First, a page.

Why terrorists from Yemen are trying to bomb synagogues in Chicago
Friday afternoon, international authorities announced that they intercepted two explosive devices originating in Yemen and destined for two synagogues in Chicago. The discovery of the packages containing the bombs—the first one in England and the second one in Dubai—set off a panicked hunt for additional packages from Yemen on planes coming into New York, Philadelphia, and Newark, and on a truck that was stopped by law enforcement officials in Brooklyn. What does it mean?
It means that al-Qaida’s networks in the Arabian Peninsula are very active. It means that al-Qaida leader Anwar al-Aulaki, the onetime “moderate” Imam in Virginia who inspired Major Nidal Malik Hasan to shoot 12 of his fellow soldiers at Fort Hood, Texas, is trying to kill as many of his fellow Americans as he can before the Obama Administration catches him in the crosshairs of a drone attack. It means that the Yemeni government is weak. Were it strong, it would have either found those devices before they left Yemen or, alternatively, it would have ensured those bombs reached their destinations by providing the sort of logistical support that only Arab and Iranian security services can offer terrorist groups.
Most important, it means it’s OK to kill Jews.
These two explosive devices, directed at the president’s hometown on the eve of midterm elections, constitute an information operation. While the message is not particularly sophisticated, what makes it interesting is that the perpetrators seem to have come to a perfect understanding of their target audience. After all, what do two synagogues in Chicago have to do with anything in Yemen?
President Barack Obama, Homeland Security chief John Brennan, and White House spokesman Robert Gibbs all carefully declined to take the opportunity of the well-publicized threat to make any comment whatsoever about the fact that American Jews were being specifically targeted by terrorists, to reassure the Jewish community that it was being protected, or to denounce the planned attacks on Jewish places of worship.
And yet, in the next few days, someone in the media—I don’t know exactly who, but someone—will argue that these synagogues were chosen because the president’s former chief-of-staff, a Jew, wants to be the next mayor of Chicago. Hence, this is, in reality, a message to the White House to stop targeting Yemeni militants.
Absurd? Sure it is. But it is more plausible than the notion that American Jews and Jewish houses of worship in Illinois were targeted because of the Israeli occupation of the West Bank, or the Golan Heights, or Shaaba Farms, or because of the existence of the State of Israel itself. Someone is surely going to make that argument, because almost all Arab terror against Jews is now attributed to—and excused by—the Arab conflict with Israel, which has become a free pass to commit acts of terror against Jews.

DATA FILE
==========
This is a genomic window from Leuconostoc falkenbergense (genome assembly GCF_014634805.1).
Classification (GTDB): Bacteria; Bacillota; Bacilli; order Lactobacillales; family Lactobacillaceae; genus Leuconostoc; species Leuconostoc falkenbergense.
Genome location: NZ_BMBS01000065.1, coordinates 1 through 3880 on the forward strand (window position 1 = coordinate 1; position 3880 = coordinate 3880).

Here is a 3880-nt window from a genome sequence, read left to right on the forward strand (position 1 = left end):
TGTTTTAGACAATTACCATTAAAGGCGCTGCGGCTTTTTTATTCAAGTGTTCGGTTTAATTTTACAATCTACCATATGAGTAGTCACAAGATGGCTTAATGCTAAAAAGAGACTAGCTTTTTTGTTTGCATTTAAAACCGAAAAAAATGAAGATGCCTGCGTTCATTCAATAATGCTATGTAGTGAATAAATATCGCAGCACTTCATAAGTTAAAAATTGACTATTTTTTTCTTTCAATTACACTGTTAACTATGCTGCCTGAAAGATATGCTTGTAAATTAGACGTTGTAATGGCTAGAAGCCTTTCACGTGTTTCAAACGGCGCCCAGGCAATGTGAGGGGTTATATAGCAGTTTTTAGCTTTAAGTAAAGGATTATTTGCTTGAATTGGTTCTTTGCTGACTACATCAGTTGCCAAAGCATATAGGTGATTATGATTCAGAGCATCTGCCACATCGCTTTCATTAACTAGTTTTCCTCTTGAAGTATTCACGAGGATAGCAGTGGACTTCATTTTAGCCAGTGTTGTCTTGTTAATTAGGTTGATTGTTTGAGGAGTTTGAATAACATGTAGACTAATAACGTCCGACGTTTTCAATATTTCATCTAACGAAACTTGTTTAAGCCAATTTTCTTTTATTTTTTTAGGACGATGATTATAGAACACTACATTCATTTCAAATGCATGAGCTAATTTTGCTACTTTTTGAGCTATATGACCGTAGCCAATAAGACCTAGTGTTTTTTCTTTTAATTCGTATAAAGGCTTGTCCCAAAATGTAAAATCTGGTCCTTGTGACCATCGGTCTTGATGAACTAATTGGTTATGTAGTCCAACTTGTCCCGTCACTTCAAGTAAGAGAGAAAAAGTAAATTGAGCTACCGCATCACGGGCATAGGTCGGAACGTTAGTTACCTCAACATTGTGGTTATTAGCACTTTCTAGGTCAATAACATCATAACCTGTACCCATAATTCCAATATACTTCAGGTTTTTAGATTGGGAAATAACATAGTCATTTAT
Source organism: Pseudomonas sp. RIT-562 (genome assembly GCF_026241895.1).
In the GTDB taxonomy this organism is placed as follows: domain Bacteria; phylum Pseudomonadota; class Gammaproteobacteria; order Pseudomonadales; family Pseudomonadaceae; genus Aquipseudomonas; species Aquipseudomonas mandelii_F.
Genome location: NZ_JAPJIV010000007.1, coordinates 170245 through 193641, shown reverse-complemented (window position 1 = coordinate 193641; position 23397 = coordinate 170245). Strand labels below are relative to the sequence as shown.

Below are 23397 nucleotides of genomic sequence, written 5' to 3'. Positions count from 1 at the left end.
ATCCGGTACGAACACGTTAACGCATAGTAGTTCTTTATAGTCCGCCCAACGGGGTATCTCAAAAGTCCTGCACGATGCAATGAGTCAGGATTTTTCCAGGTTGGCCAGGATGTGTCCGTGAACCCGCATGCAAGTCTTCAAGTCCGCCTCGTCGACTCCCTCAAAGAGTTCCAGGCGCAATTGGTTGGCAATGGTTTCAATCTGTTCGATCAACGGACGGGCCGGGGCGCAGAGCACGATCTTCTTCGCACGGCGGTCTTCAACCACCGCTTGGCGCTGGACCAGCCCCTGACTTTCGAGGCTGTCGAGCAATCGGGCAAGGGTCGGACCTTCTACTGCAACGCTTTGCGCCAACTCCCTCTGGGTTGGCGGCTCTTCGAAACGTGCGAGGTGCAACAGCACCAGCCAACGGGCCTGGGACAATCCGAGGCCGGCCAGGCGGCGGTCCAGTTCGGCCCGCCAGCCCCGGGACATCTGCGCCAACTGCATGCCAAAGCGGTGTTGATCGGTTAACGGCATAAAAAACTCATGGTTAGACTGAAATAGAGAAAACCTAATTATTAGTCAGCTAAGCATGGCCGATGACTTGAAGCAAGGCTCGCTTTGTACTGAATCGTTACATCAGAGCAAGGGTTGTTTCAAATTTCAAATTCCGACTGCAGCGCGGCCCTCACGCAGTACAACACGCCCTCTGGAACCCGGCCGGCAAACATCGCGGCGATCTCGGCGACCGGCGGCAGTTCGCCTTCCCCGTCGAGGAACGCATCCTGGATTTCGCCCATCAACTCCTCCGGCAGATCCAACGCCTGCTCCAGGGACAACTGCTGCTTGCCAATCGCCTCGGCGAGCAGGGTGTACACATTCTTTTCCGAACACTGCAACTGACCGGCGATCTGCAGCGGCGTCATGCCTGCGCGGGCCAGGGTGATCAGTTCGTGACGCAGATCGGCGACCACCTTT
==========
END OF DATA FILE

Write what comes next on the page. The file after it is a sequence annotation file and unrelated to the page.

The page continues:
Terror, violence, and bloodshed against Jews now come pre-packaged with a sanctimonious justification. It’s not seen as crazy, sick, irrational violence. It’s political violence. Terrorist violence is irrational and incomprehensible—unless the victims are Jewish. Why do terrorists bomb America, bomb London, bomb Madrid, bomb Casablanca, burn Mumbai? Because they’re crazy, that’s why. With the Jews, well, there’s the occupation. There’s Israel. There’s America’s support for Israel. Terrorism may be abhorrent, but when it comes to the Jews the terrorists themselves have a lot to be angry about. Accordingly, we’re supposed to regard these acts with both horror and reason at the same time—“sure, it’s not pretty, but we get it.” In other words, terror against Jews may produce violence and bloodshed but not moral revulsion.
The target of this attack was Jews, but the target of the information operation is all Americans—including the Americans who rationalize terror attacks against Jews. We created the context for operations like this one and we will see many more of them, bombs and much worse, against Jews and non-Jews alike, for our enemies have taken stock of our character. We are looking for excuses not to fight them. And we accept their phony justifications for the killing of Jews.
The Palestinian ambassador to Washington sees a role for the American Jewish community in creating a Palestinian state